Obviously we are too far-gone to return to the bartering system; however, we can learn from the meandering of markets and the fact that alongside the inflation and deflation of our currency, gemstones have steadily increased in value over time. With far greater historic stability than the stock market, gems have continued to captivate the human mind and hold an enormous sense of value.

We love our stocks in a bull market, but when they take a turn for the worst we loathe them and can’t wait to cleanse ourselves of the disappearing act. If we were to begin with a stock holding and a gemstone of equal value and were to follow their two trajectories, even if the stone were to lose value it still could be appreciated for its aesthetic qualities—something that can’t be said about most stock certificates.

An 11-carat Burmese red spinel, from the Gladnick Collection

An 11-carat Burmese red spinel, from the Gladnick Collection

Turning Gems Into Money: A Look Forward

“Money in a different form” — William F. Larson

Collecting and investing in gems can be a fun and exciting way to contribute to your understanding of the world around you while adding tangible assets to your portfolio that are beautiful to regard. Stop staring at your meandering mutual funds as if you’re actually going to sell out (which we all probably should have considered). Take a small portion of your hard-earned cash and buy some rock-hard assets. To help start this venture into another form of capital, here are five important steps to consider.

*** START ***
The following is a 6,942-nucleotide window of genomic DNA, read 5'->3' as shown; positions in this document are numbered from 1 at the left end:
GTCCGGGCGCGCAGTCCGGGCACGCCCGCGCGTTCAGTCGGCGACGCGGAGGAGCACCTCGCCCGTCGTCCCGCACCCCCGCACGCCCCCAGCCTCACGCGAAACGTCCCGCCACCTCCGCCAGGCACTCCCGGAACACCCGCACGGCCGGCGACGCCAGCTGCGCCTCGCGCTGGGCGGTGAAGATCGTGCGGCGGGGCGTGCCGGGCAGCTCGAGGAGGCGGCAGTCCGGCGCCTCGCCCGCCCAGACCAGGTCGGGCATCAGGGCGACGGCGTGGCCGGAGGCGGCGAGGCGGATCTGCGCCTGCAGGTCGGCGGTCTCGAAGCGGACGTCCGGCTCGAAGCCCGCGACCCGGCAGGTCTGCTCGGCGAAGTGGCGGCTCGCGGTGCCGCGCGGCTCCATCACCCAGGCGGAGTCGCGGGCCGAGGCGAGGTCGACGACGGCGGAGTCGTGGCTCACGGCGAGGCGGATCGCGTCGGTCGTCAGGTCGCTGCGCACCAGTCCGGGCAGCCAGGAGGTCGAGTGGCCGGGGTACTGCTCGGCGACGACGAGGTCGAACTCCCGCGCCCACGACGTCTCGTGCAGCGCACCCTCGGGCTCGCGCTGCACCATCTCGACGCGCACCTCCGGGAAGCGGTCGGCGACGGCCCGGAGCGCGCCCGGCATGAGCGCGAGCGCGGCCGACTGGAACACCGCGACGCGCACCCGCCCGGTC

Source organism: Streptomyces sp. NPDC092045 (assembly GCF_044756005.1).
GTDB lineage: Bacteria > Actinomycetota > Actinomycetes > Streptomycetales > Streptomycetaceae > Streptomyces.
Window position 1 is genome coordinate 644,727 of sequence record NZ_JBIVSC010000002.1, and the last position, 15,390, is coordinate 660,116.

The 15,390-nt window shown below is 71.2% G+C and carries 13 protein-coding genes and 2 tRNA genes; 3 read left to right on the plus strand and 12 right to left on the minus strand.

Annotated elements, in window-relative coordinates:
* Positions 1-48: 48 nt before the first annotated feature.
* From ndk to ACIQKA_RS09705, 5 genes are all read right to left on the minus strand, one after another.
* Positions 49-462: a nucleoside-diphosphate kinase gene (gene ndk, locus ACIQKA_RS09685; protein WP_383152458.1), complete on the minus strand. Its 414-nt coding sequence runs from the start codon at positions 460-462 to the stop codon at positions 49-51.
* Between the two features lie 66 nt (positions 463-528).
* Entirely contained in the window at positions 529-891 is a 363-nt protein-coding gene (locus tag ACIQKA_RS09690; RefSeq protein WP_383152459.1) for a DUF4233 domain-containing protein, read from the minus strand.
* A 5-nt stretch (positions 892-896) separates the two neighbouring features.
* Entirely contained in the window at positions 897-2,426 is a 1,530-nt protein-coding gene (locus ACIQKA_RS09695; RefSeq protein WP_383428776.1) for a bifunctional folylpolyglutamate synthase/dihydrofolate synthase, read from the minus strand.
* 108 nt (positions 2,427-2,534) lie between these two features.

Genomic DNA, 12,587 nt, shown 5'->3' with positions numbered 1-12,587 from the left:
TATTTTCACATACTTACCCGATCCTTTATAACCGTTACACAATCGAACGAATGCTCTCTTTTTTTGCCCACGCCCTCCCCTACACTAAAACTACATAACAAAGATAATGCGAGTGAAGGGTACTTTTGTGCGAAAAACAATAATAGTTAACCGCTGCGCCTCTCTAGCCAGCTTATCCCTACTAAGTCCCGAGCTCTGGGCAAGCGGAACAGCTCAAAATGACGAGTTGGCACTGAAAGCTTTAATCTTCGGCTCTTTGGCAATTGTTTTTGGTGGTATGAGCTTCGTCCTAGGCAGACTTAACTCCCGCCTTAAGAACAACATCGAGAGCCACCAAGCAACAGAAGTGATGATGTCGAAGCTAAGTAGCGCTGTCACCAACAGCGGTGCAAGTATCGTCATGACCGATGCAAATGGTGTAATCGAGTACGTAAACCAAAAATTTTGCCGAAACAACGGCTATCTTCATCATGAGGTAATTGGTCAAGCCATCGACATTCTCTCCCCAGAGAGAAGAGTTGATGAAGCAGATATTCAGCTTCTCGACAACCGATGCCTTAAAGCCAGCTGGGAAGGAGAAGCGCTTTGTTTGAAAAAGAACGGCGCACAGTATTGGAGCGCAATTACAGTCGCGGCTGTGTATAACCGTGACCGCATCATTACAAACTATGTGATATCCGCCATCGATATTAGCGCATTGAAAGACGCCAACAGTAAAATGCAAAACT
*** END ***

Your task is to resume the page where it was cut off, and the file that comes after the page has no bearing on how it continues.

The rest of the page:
• Knowledge
  • Focus and Funds
  • Time
  • Memory
  • Gumption


Knowledge is the most important tool before, and during, your collecting process and its use can come full circle if and when you decide to sell. Gaining knowledge of the gem industry can be a very enjoyable endeavor, incorporating geography, history, geology, and sociology.

Learning and understanding the entire path a gemstone takes from genesis to marketplace can be a foundation for buying world class gemstones. Creating a world view of major gemstone-producing regions can add another level of understanding both above the ground and below.

Geologic processes that occur within the earth’s crust produce the environments by which gemstones are born. A topical understanding of rock types and formations that caused them can enhance your understanding of crystal formation and the ultimate faceted gemstone. Create a timeline of when and where gem deposits were finally exposed by man and new gem varieties were identified. Examples include the historic deposits of Burmese rubies and Russian alexandrite, and new discoveries of tanzanite in Tanzania and paraiba Tourmaline—first in Brazil, then in Nigeria, and most recently in Mozambique.